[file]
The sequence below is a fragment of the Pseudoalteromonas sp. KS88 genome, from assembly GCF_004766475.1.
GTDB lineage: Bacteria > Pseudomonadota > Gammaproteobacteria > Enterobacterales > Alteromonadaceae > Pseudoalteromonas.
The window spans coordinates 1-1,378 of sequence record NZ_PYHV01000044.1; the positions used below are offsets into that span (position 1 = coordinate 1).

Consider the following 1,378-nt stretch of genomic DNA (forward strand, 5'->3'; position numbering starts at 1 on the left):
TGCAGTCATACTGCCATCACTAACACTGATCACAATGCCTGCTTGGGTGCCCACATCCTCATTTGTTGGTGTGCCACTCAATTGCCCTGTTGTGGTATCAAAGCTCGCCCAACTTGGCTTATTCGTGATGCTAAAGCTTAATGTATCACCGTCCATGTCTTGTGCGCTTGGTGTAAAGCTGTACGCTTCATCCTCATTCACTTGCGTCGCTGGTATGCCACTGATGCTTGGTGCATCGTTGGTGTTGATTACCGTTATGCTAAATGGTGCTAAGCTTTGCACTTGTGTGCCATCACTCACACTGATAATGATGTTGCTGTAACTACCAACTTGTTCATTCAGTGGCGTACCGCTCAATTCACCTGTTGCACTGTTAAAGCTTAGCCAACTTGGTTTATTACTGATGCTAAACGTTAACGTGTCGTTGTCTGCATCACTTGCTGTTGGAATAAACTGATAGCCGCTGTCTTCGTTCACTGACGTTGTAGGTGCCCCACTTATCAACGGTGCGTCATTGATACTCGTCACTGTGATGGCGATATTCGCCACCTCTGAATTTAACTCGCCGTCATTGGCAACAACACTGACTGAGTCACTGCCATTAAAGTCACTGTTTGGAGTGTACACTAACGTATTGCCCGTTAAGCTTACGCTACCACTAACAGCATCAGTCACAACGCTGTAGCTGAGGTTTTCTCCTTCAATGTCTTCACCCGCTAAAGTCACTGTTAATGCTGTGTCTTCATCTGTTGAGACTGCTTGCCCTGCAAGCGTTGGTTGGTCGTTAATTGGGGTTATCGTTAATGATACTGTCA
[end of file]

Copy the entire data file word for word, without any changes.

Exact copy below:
The sequence below is a fragment of the Pseudoalteromonas sp. KS88 genome, from assembly GCF_004766475.1.
GTDB lineage: Bacteria > Pseudomonadota > Gammaproteobacteria > Enterobacterales > Alteromonadaceae > Pseudoalteromonas.
The window spans coordinates 1-1,378 of sequence record NZ_PYHV01000044.1; the positions used below are offsets into that span (position 1 = coordinate 1).

Consider the following 1,378-nt stretch of genomic DNA (forward strand, 5'->3'; position numbering starts at 1 on the left):
TGCAGTCATACTGCCATCACTAACACTGATCACAATGCCTGCTTGGGTGCCCACATCCTCATTTGTTGGTGTGCCACTCAATTGCCCTGTTGTGGTATCAAAGCTCGCCCAACTTGGCTTATTCGTGATGCTAAAGCTTAATGTATCACCGTCCATGTCTTGTGCGCTTGGTGTAAAGCTGTACGCTTCATCCTCATTCACTTGCGTCGCTGGTATGCCACTGATGCTTGGTGCATCGTTGGTGTTGATTACCGTTATGCTAAATGGTGCTAAGCTTTGCACTTGTGTGCCATCACTCACACTGATAATGATGTTGCTGTAACTACCAACTTGTTCATTCAGTGGCGTACCGCTCAATTCACCTGTTGCACTGTTAAAGCTTAGCCAACTTGGTTTATTACTGATGCTAAACGTTAACGTGTCGTTGTCTGCATCACTTGCTGTTGGAATAAACTGATAGCCGCTGTCTTCGTTCACTGACGTTGTAGGTGCCCCACTTATCAACGGTGCGTCATTGATACTCGTCACTGTGATGGCGATATTCGCCACCTCTGAATTTAACTCGCCGTCATTGGCAACAACACTGACTGAGTCACTGCCATTAAAGTCACTGTTTGGAGTGTACACTAACGTATTGCCCGTTAAGCTTACGCTACCACTAACAGCATCAGTCACAACGCTGTAGCTGAGGTTTTCTCCTTCAATGTCTTCACCCGCTAAAGTCACTGTTAATGCTGTGTCTTCATCTGTTGAGACTGCTTGCCCTGCAAGCGTTGGTTGGTCGTTAATTGGGGTTATCGTTAATGATACTGTCA